The bigger they are, the harder they fall

As China and India continues their economic expansion at breakneck speed, there are concerns surrounding the long-term stability of this new, Asiatic global powerhouse.

Making matters worse, a skyscraper construction boom across many Indian and Chinese cities is ringing alarm bells for some analysts, who have found a historical correlation between construction of the world’s tallest buildings and a looming financial crisis.

An article on reports that the Hong Kong arm of Barclays Capital has uncovered a worrying pattern over the last 140 years.

“Building booms are a sign of excess credit,” Andrew Lawrence, director of property research at Barclays Capital  recently said.

“Historically, skyscraper construction has been characterised by bursts of sporadic but intense activity that coincide with easy credit, rising land prices and excessive optimism, but often by the time skyscrapers are finished, the economy has slipped into recession,” Lawrence said.

The research firm says that evidence for this “unhealthy correlation” from around the world includes;

  • The Great Depression of the late 1920’s and early 1930’s. This came off the back of three record-breaking, landmark buildings going up in New York including 40 Wall Street, the Empire State Building and the Chrysler Building – all completed between 1929 and 1931.
  • The 1970’s economic and oil crises. This coincided with the ill-fated, New York Trade Centre’s monolithic twin towers in 1972 and ’73 along with the Chicago Sear’s Tower completed in 1974.
  • The Asian financial crisis late last century. This hit just as Kuala Lumpar’s Petronas Towers were completed in 1997.
  • And finally, what some have come to refer to as the world’s Great Recession that many developed countries are still struggling to overcome. According to Barclay’s the tower responsible for this latest financial crisis was built in Dubai at a cost of $US4.1 billion. Burj Khalifa, completed in 2010, is now the world’s tallest building and during its construction Dubai’s economy came close to going under.

Should we be worried?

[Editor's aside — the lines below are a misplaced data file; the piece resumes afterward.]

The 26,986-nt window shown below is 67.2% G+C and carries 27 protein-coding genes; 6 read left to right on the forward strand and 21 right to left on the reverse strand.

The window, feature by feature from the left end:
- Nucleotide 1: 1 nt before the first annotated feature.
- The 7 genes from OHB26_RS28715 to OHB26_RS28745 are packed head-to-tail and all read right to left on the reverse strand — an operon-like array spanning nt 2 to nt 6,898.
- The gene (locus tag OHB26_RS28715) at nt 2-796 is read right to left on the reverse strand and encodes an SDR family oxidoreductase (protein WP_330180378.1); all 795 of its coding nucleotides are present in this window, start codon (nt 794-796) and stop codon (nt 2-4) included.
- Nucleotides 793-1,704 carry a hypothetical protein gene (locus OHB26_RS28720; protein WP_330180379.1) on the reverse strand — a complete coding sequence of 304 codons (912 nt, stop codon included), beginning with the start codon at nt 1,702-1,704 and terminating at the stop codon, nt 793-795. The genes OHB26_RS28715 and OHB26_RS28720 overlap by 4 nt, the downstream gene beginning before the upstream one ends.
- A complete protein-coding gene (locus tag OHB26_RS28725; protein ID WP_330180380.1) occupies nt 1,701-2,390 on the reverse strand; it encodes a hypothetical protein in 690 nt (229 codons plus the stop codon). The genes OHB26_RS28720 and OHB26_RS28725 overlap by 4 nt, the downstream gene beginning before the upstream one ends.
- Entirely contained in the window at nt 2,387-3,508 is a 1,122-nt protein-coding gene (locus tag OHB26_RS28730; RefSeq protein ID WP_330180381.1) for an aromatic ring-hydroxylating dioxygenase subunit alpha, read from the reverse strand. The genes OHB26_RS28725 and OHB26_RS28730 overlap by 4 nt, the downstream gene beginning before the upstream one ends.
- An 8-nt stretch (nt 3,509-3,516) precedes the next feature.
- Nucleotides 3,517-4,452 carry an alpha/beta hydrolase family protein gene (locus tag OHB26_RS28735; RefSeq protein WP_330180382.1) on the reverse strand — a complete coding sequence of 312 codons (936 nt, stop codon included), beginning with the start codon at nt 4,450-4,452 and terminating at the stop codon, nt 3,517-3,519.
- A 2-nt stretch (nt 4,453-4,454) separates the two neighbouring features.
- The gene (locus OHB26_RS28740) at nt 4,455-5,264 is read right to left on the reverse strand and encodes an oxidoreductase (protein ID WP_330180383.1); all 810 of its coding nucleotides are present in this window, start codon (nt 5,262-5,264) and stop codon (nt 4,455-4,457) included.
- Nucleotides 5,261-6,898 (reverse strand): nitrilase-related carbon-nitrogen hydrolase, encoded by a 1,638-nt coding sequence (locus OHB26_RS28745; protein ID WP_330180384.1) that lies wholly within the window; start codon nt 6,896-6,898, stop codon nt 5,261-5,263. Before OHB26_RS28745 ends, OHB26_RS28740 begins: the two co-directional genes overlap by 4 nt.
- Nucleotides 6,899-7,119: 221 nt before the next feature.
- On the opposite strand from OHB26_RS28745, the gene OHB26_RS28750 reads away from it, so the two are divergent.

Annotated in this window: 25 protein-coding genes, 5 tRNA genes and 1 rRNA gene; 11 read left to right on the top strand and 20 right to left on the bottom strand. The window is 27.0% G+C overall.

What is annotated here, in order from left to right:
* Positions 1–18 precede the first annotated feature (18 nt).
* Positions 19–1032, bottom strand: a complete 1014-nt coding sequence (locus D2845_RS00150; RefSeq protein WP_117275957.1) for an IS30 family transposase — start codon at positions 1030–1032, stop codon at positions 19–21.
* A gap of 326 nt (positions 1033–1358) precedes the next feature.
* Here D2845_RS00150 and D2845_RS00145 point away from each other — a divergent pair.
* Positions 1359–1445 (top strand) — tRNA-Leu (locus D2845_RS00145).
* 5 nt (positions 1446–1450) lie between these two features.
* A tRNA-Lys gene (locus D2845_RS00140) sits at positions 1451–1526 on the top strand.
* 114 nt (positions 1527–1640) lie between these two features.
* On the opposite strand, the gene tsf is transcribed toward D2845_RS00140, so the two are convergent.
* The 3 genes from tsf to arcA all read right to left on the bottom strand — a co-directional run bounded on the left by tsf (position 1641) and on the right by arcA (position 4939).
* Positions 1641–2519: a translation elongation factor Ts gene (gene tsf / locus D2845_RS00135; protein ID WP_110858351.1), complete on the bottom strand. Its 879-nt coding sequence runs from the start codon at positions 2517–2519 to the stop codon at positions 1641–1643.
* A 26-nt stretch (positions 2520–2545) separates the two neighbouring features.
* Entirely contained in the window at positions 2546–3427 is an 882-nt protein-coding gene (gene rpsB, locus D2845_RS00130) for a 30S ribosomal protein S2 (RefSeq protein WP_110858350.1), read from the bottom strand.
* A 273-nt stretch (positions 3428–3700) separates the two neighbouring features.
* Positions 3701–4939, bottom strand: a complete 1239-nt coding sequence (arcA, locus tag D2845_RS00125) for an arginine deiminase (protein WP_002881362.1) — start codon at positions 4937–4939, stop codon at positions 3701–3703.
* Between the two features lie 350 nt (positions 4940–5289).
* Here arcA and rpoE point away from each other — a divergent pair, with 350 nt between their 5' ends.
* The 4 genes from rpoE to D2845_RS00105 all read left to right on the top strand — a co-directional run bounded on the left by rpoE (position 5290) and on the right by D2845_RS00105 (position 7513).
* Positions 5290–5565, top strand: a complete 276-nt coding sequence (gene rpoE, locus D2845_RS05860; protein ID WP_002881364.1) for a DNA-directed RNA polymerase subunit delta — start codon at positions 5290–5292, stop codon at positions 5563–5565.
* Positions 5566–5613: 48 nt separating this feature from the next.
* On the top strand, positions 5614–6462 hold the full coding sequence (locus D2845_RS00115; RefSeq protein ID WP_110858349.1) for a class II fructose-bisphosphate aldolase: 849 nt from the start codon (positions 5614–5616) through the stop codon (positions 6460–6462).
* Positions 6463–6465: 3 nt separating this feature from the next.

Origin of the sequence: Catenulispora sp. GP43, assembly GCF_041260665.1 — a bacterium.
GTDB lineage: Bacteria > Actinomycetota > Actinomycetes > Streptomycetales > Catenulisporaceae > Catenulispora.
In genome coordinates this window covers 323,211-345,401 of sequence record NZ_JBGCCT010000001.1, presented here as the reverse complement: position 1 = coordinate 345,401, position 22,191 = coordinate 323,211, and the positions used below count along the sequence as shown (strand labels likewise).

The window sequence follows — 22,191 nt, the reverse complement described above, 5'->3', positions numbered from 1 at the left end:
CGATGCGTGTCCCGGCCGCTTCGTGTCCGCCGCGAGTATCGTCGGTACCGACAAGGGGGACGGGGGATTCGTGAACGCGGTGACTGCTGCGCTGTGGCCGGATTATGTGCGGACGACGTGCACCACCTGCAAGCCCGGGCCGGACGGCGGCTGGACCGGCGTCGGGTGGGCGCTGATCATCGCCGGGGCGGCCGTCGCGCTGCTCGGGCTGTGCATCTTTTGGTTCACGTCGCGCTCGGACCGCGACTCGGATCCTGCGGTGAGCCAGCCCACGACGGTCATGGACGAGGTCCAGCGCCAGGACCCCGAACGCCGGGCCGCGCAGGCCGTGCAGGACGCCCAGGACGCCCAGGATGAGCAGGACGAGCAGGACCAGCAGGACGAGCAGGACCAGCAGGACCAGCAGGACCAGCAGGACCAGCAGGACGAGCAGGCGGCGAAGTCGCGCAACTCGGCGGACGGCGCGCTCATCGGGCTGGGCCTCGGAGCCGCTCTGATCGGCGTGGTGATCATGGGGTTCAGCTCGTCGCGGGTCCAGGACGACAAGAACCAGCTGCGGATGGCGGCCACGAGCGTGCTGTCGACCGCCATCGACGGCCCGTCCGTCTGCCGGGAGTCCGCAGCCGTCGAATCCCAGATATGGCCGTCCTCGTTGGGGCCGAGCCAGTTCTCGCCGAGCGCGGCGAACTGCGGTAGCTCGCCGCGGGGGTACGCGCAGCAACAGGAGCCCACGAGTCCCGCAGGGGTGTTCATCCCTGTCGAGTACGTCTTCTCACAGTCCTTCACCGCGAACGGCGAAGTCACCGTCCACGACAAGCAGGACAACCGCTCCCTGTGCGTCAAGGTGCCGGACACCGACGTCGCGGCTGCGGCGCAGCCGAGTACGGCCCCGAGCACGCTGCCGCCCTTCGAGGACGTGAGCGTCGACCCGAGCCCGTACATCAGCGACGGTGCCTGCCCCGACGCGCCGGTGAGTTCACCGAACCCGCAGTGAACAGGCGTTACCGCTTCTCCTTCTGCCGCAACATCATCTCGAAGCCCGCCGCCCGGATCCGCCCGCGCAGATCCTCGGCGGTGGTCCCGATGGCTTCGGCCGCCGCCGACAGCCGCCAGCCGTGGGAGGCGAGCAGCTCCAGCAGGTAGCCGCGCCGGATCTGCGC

So should China, and indeed the rest of the world, be worried about the fact that the Asian super power is currently in the grips of an unprecedented skyscraper-building boom?

In fact 53 per cent of the 124 buildings currently going up across the globe that will stand over 240 metres tall (the standard classification for a ‘skyscraper’), are being constructed in China.

And in India, which until recently only had two skyscrapers, is now boasting its first ever big building boom with 14 skyscrapers going up, including what will eventually be the world’s second tallest tower in the financial capital of Mumbai.

“Thankfully for the world economy, there is not currently a skyscraper under construction that is planned to overtake the height of the Burj Khalifa,” the Barclay report said.

But that’s not to say that the economic status quo of India and China is completely trouble free right now, with Barclay’s referring to China, where skyscraper stock is about to increase by a mammoth 87 per cent, as the world’s “biggest bubble builder”.

Whether or not such building booms are the direct cause of some of the world’s worst financial crises throughout the last two centuries is of course debatable. But perhaps it might be a symptom of other ills that we should be aware of.

The simple fact for China and India is that they are rapidly growing economies and like it or not, have to address the equally rapid increase in the number of cashed up citizens who now expect more from their property markets.

And with congestion in the major cities across both countries already at breaking point, when it comes to new developments, the only way for China and India is up.



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Michael is a director of Metropole Property Strategists who help their clients grow, protect and pass on their wealth through independent, unbiased property advice and advocacy. He's once again been voted Australia's leading property investment adviser and his opinions are regularly featured in the media. Visit

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